There’s an old axiom in hunting that states something to the effect that “you can’t kill ’em where they ain’t.” The point of that zinger is that hunters who do their homework well before the season are likely to be most successful at harvesting game. This is especially true for spring gobblers.
In truth, the best first step for hunters trying to take a tom is make sure birds are abundant. While nothing takes the place of scouting to locale concentrations of turkeys, the Florida Fish & Wildlife Conservation Commission (FWC) produces an overview map of the state offering hunters a birds-eye view of the best populations of wild turkeys.
While birds can be found statewide, with pockets of birds in abundance almost anywhere, the heaviest concentrations of turkeys are generally in the northern half of the state. North of Okeechobee to the southern outskirts of Orlando is a high-density turkey area. Birds also are abundant north of Orlando along the St. Johns River and its tributaries and lakes, then west and north toward Tallahassee and the Georgia state line in the big timber company land holdings.
West of the Big Bend part of the Panhandle bird populations thin in some locales, though there is a core east-to-west strip of turkeys from Jacksonville to the Alabama state line.
Of course, more specific info comes from word of mouth — from biologists, public hunting area managers, private landowners, timber company employees, and hunt club managers and members…all kinds of people.
Even with all the best information from such folks, though, it’s still up to hunters to spend time in the woods looking, listening and hoping to outsmart this biggest of American game birds.
Florida has an estimated turkey population of around 100,000, with an annual harvest of about 30,000 toms. However, many hunters believe the “official” turkey population and estimated harvests are conservative.
Throughout much of Florida, turkey populations are in good shape due to healthy bird hatches in recent years, according to Roger Shields, Wild Turkey Program coordinator for FWC. While the state doesn’t do official turkey poult surveys, input from hunters and landowners is solid, and the outlook is very good for the 2017 gobbler season, except for south Florida where excessive rain the last couple years has been tough on nesting birds and poult survival.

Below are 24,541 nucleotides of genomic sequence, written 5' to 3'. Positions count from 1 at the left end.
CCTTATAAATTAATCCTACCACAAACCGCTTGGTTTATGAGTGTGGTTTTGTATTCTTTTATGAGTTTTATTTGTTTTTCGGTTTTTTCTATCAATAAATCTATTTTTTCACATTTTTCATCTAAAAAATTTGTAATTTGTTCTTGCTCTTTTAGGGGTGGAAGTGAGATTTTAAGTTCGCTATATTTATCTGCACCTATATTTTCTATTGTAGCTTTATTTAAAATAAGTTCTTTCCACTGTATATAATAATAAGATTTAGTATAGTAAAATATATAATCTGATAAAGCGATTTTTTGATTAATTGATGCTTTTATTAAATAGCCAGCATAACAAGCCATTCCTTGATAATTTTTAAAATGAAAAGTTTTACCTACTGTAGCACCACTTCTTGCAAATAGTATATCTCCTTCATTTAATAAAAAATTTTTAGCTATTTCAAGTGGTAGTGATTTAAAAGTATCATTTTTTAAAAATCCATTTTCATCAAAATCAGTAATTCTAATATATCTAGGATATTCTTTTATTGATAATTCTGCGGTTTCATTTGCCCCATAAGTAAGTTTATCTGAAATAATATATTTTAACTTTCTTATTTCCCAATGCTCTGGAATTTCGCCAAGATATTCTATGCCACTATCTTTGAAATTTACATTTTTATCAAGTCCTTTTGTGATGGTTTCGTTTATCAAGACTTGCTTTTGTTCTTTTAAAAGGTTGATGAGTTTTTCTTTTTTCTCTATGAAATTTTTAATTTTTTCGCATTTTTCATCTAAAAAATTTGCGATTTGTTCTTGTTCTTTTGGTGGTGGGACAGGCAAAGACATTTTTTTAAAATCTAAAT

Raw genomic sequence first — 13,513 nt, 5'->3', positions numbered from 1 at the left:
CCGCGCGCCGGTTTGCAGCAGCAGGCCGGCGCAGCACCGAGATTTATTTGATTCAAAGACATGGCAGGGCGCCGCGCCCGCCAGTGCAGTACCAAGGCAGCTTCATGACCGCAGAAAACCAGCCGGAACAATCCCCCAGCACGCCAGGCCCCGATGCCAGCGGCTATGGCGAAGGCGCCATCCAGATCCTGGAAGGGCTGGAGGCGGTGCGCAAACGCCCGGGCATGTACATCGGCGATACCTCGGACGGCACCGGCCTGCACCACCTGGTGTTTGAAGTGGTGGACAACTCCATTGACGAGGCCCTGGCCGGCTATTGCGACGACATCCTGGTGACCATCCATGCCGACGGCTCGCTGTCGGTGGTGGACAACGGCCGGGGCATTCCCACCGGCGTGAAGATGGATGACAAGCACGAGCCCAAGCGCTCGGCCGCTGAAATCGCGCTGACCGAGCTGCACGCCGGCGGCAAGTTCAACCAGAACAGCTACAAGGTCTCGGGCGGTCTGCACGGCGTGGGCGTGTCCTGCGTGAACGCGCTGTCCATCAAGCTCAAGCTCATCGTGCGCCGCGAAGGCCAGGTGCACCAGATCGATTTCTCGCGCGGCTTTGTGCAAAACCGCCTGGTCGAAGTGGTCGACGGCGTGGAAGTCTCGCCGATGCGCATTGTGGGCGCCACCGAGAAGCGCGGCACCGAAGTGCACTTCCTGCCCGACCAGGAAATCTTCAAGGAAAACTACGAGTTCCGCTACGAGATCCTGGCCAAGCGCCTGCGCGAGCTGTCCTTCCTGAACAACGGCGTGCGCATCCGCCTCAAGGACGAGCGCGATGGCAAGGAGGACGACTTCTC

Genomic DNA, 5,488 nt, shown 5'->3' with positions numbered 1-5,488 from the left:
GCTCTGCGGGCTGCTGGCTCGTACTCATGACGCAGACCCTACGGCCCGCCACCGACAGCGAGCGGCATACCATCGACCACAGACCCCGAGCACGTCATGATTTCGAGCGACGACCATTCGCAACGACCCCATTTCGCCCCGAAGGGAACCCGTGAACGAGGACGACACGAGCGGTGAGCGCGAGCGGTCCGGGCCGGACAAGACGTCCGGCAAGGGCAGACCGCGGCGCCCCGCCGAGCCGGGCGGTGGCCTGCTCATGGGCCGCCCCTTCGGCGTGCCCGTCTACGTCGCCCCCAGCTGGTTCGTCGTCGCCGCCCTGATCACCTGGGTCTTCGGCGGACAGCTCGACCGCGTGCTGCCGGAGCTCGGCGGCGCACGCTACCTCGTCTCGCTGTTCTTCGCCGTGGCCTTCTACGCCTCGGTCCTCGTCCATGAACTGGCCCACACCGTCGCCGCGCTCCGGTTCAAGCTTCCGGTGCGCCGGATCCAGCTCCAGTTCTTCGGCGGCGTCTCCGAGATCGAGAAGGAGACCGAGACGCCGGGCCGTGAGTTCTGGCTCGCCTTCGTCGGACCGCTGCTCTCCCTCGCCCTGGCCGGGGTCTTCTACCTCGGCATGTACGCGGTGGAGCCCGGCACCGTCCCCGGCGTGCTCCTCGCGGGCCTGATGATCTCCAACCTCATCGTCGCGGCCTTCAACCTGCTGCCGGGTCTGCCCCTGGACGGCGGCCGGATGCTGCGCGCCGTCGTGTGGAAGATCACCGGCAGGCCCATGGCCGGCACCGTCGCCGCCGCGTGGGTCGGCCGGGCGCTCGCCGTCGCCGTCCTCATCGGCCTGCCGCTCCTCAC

The bulk of mature gobblers taken in spring are made up of 2-year-old toms. Like young bucks, they don’t have the experience of older critters to know the dangers of humans and turkey calling.
For this reason, 2017 should be a good year for 2-year-old toms, because last spring a very healthy number of young was reported throughout many regions of Florida. Also, the turkey hatch and poult survival this spring has been good in these same regions, which bodes well for 2018.
Thus hunters should expect Florida turkey hunting to be good for the foreseeable future. Many of the best reports of abundant birds are coming from the northern half of the state, where large wooded tracts owned by timber companies are located. Many of these areas chiefly harbor Eastern turkeys, however, not necessarily the prized Osceola subspecies.
Florida is the only state offering hunting for both Osceola and Eastern turkeys, and the subspecies overlap throughout much of their range in the northern reaches of the state. Osceolas are typically found in about the lower two-thirds of the state. While some hunters claim Osceolas inhabit areas farther north in Florida, birds found from Ocala south are almost certainly the Osceola subspecies.
There is an “overlap” of the two species, and some students of turkey biology insist they hybridize, and there is some evidence of this, but exactly where and how much is not known, but regardless, Florida has some great turkey hunting for both Oseolas and Easterns.